Next, I turned to the Our Shared Shelf page. Although it's early in the month, I knew there had to be some discussion on the book. Luckily, there was. I read through a couple, but wasn't finding what I wanted, they were just people asking about swapping the book, people wanting to get together, no real discussions. Then I clicked on one titled "White Perspective?" Here we go! The person who wrote the post had said that she was enjoying the book so far, but people have told her that it is from a very white perspective and doesn't include transgender. These were my fears of the book and this wonderful person was asking them for me!

People had already replied to it, but the first few replies were all I needed. One reply from a Moderator said that although part of it had put them off a little, they knew they were reading a book that was from the perspective of "the life experiences of a white, cisgender, heterosexual English woman." Which to me make sense. You can't expect a person who identifies under all of those labels to talk about experiences from a different label, unless a person who identifies that way is telling them what to write. So that eased that worry. Down a few more replies, a person said that Moran quotes Germaine Greer's work frequently, and Greer is a known transphobic. Although the person said that they wished Moran wouldn't put Greer on a pedestal, another person responded to this by quoting the book: "Germaine Greer, my heroine, is crackers on the subject of transgender issues!" (p. 13) Now I'm thinking, "Well, she might mention her a lot, but at least she doesn't agree with everything the woman has to say." The person who quoted the book also gave me the final nugget I needed to ease my mind. They said that although many people read the book as a feminist manifesto, they were reading it as a memoir with feminism undertones. "Okay, I can do that, I can read the book." Finally feeling confident in the book, I dove into it, and I am so glad that I did!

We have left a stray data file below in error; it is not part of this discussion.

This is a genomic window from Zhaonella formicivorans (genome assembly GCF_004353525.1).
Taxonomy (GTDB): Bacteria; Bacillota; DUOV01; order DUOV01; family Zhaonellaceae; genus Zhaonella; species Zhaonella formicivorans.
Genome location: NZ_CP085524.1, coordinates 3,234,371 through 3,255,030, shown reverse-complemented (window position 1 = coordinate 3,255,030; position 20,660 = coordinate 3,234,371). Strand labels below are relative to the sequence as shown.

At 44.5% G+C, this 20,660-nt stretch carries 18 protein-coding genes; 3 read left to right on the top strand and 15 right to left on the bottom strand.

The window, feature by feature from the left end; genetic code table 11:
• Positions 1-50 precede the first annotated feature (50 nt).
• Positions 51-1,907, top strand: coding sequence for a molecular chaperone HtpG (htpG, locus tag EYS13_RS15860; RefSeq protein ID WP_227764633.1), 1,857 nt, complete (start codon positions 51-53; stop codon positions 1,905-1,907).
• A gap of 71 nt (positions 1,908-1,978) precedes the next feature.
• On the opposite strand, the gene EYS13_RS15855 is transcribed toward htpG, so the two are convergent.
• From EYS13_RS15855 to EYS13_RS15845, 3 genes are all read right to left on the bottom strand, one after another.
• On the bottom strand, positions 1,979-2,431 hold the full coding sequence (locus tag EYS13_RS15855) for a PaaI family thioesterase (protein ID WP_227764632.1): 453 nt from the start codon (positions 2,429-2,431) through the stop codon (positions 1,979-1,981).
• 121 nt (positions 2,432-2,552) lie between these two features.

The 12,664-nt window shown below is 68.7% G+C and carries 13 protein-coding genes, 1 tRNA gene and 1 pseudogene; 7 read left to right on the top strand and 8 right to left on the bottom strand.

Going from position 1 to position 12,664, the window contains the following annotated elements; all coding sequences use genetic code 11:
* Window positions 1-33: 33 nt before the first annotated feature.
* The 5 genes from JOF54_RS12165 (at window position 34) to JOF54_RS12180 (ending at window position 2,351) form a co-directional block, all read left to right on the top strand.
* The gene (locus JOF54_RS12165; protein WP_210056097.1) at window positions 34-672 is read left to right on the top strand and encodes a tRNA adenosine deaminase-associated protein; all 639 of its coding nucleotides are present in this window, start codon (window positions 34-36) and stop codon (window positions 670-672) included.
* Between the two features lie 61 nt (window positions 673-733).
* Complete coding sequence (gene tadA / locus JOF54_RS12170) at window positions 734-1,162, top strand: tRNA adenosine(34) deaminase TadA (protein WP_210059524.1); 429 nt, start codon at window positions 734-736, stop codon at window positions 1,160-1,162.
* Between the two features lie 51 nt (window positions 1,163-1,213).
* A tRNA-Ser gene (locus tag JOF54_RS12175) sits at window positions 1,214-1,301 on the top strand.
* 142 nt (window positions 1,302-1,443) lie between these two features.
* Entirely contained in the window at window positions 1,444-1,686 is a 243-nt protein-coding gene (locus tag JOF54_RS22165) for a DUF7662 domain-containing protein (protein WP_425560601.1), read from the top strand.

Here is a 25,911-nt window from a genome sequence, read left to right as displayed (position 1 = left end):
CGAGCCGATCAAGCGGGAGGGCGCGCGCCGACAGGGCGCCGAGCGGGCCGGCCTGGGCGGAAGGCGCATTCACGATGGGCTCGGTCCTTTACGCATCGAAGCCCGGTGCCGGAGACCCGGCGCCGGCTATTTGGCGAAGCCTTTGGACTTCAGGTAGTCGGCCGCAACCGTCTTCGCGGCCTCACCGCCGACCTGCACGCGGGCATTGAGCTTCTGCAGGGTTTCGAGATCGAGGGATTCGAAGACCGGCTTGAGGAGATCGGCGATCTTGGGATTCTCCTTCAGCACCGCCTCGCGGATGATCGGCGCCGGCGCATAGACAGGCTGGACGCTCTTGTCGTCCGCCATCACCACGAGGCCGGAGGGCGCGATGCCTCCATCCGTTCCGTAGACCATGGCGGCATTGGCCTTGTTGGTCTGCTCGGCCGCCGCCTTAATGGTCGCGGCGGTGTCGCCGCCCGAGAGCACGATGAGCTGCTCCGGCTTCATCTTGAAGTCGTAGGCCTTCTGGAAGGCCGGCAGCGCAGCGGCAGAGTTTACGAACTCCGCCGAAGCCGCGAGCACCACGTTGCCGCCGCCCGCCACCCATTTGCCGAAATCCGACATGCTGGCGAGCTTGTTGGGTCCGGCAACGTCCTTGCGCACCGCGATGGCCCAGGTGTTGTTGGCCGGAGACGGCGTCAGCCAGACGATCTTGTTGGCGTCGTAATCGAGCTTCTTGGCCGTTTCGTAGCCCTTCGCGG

The prologue starts on Moran's 13th birthday where some Yobs are chasing her and throwing rocks at her.

Side note: Yob is a rude, noisy young man.
Although I was able to figure that out through subtext, there were a few words I looked up to clarify.
This taking place across the pond and there is a different vocab.

She runs home to cry and has a conversation with dog. Once she is finished, she is back to being positive and excited for her birthday, only to find out that her mom says she is too old for birthday cake, so she has made her a birthday baguette filled with Philadelphia with only 7 candles. Despite the non-birthdayness of it, she enjoys it. She spends the night writing in her diary. Her entries are things all too familiar to my old diary entries. Bad habits I wished to stop, goals I would love to accomplish, how by the time I was grown up, I would be thin and pretty and everyone would love me. My heart broke for 13 year old Caitlin and 13 year old Kelsey. "I hope any children in the future do not have similar diary entries," I think. Afterwards, it goes into the things she has figured out from that birthday on and then into the bulk of the book.